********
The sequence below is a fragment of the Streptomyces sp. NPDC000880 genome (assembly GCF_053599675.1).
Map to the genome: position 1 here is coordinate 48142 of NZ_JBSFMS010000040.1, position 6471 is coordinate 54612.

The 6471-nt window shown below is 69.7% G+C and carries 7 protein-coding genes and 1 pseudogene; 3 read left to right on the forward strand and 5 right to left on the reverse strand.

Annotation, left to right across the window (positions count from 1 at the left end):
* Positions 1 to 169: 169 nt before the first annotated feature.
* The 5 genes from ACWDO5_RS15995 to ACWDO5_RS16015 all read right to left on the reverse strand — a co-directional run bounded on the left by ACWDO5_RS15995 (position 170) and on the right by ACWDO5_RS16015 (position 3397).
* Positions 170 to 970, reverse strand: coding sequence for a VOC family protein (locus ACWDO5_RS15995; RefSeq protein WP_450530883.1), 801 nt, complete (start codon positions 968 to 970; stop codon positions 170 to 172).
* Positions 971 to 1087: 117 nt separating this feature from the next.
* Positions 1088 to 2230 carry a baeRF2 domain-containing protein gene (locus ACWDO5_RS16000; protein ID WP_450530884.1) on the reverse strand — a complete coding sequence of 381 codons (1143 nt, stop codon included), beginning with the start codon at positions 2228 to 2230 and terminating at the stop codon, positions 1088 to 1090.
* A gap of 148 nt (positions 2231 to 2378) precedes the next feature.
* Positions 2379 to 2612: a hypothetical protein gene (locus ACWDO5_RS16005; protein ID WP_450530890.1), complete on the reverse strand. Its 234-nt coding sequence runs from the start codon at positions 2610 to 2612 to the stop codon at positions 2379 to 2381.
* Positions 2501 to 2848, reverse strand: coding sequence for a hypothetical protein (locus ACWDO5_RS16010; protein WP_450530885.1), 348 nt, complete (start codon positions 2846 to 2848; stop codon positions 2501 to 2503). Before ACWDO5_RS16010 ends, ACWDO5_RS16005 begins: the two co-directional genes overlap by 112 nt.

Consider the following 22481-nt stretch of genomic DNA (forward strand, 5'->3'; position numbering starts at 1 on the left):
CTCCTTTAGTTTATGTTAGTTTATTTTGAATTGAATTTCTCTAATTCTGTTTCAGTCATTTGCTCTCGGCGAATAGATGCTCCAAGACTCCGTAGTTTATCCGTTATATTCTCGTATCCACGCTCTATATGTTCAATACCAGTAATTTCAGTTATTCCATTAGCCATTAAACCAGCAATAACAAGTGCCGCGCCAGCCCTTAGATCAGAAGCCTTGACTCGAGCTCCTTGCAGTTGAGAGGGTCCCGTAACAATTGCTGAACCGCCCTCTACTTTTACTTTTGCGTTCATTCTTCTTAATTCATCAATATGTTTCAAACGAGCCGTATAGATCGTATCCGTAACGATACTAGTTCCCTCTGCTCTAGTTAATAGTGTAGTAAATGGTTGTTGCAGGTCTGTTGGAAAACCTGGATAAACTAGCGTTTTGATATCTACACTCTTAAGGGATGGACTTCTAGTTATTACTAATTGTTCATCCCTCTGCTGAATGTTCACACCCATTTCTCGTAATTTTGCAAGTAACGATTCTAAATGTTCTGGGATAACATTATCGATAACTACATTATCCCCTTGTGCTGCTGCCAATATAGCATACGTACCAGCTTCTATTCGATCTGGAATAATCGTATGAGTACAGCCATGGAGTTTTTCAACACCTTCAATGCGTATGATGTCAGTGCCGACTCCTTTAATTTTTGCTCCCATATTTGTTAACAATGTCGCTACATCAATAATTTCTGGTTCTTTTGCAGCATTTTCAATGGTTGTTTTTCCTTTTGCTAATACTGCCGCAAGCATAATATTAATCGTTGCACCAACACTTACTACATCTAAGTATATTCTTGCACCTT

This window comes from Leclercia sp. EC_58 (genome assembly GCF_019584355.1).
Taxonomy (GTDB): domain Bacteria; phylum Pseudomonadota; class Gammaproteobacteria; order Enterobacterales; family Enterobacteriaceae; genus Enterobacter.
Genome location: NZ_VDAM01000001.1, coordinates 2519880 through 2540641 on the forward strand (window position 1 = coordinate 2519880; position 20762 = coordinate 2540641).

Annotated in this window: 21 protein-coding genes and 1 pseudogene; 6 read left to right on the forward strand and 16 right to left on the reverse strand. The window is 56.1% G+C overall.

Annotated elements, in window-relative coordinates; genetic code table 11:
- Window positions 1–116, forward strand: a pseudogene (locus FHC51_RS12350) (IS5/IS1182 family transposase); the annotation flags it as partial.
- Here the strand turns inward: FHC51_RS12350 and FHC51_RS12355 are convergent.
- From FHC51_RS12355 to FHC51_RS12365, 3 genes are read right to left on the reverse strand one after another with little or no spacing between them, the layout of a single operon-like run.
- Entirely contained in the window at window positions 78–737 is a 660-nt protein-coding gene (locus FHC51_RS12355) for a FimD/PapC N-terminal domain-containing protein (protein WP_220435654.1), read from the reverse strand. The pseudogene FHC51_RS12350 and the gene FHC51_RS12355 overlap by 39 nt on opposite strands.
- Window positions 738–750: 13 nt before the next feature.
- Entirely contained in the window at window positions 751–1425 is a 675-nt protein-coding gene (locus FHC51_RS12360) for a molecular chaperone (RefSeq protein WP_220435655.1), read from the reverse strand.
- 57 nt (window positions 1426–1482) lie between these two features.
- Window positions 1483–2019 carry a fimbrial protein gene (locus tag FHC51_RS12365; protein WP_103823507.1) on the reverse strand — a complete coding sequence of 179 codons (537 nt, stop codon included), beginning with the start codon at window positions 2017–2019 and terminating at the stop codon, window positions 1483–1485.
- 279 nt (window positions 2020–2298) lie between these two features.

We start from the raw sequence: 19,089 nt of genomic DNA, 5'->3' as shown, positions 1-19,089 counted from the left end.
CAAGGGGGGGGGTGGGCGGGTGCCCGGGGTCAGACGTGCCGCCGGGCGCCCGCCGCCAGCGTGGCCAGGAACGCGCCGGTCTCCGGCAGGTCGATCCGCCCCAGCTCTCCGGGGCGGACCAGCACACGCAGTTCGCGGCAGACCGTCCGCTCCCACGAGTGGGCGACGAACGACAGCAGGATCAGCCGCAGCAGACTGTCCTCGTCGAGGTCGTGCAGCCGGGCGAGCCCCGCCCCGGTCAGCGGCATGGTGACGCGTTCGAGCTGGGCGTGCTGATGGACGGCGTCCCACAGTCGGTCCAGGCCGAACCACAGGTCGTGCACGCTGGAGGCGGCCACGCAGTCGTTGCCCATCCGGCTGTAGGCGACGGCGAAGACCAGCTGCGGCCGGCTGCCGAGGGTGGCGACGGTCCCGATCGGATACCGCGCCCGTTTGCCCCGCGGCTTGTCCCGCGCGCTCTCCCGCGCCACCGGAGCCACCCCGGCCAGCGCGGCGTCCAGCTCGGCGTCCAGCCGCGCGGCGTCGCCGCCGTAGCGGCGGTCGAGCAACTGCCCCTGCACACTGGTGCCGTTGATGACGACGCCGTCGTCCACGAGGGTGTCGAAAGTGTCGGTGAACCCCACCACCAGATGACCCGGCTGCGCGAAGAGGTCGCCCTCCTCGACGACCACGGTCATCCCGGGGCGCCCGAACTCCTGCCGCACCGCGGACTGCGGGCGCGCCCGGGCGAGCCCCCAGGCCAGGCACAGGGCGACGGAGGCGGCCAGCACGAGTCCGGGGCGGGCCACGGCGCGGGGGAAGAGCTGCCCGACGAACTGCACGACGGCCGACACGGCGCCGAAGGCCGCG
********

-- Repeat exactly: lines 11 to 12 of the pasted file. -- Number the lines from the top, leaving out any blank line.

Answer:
* Positions 2379 to 2612: a hypothetical protein gene (locus ACWDO5_RS16005; protein ID WP_450530890.1), complete on the reverse strand. Its 234-nt coding sequence runs from the start codon at positions 2610 to 2612 to the stop codon at positions 2379 to 2381.
* Positions 2501 to 2848, reverse strand: coding sequence for a hypothetical protein (locus ACWDO5_RS16010; protein WP_450530885.1), 348 nt, complete (start codon positions 2846 to 2848; stop codon positions 2501 to 2503). Before ACWDO5_RS16010 ends, ACWDO5_RS16005 begins: the two co-directional genes overlap by 112 nt.